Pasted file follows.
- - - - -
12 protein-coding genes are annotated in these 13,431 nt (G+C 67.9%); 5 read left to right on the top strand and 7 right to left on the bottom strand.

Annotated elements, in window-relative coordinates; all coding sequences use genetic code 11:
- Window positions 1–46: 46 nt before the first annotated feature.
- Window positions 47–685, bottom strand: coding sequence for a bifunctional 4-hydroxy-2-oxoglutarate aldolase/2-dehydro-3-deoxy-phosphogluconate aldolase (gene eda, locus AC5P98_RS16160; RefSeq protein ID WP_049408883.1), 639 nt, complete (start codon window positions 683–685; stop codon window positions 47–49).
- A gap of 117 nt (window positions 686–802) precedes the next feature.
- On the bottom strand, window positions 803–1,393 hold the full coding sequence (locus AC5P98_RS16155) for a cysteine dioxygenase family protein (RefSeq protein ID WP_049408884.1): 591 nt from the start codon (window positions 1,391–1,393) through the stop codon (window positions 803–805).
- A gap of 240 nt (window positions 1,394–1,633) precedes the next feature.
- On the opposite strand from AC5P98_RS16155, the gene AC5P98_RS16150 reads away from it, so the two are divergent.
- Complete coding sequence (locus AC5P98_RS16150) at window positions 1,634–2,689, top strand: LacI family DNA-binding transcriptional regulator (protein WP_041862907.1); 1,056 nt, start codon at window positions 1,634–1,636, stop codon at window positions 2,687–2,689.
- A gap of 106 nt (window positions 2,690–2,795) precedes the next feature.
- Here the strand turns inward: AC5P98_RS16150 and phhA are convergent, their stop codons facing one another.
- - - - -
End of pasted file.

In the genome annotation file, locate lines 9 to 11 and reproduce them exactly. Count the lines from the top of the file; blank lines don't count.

- Complete coding sequence (locus AC5P98_RS16150) at window positions 1,634–2,689, top strand: LacI family DNA-binding transcriptional regulator (protein WP_041862907.1); 1,056 nt, start codon at window positions 1,634–1,636, stop codon at window positions 2,687–2,689.
- A gap of 106 nt (window positions 2,690–2,795) precedes the next feature.
- Here the strand turns inward: AC5P98_RS16150 and phhA are convergent, their stop codons facing one another.